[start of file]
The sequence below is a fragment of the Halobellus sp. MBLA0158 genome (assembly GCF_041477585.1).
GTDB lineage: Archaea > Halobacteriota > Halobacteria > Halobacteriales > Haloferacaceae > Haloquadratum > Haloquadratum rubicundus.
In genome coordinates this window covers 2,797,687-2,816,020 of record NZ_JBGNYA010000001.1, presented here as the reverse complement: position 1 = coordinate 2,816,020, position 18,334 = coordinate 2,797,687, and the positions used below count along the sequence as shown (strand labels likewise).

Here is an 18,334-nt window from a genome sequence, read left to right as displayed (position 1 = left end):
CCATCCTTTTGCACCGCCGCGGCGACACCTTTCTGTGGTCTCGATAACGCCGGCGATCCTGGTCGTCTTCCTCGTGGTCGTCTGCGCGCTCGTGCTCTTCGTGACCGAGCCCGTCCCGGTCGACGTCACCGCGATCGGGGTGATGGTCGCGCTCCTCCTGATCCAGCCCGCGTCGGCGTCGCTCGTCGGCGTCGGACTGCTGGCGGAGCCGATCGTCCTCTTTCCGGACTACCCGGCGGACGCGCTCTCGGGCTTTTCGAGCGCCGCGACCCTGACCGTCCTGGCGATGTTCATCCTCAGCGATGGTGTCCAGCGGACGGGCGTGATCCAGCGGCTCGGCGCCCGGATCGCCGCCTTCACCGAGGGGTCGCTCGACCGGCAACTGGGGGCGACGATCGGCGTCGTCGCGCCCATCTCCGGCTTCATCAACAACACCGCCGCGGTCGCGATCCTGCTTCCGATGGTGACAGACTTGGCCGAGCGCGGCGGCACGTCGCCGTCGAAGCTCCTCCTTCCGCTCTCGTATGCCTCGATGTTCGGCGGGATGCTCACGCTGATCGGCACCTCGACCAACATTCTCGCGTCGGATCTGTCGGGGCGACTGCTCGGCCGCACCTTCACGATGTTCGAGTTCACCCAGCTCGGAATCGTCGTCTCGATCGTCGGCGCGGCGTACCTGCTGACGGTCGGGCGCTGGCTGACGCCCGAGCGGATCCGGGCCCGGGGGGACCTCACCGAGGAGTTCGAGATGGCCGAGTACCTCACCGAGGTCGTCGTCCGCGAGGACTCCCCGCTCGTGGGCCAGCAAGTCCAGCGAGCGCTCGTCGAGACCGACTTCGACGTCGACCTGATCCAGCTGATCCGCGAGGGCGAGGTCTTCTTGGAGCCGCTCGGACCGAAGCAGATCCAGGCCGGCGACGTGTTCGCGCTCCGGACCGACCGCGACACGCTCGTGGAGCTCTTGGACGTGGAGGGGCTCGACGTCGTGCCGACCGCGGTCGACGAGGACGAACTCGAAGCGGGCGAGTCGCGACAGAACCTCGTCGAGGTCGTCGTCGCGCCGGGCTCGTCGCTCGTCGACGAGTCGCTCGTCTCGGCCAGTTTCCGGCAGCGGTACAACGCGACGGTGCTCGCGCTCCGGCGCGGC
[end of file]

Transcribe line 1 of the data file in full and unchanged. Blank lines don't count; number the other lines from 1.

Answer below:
The sequence below is a fragment of the Halobellus sp. MBLA0158 genome (assembly GCF_041477585.1).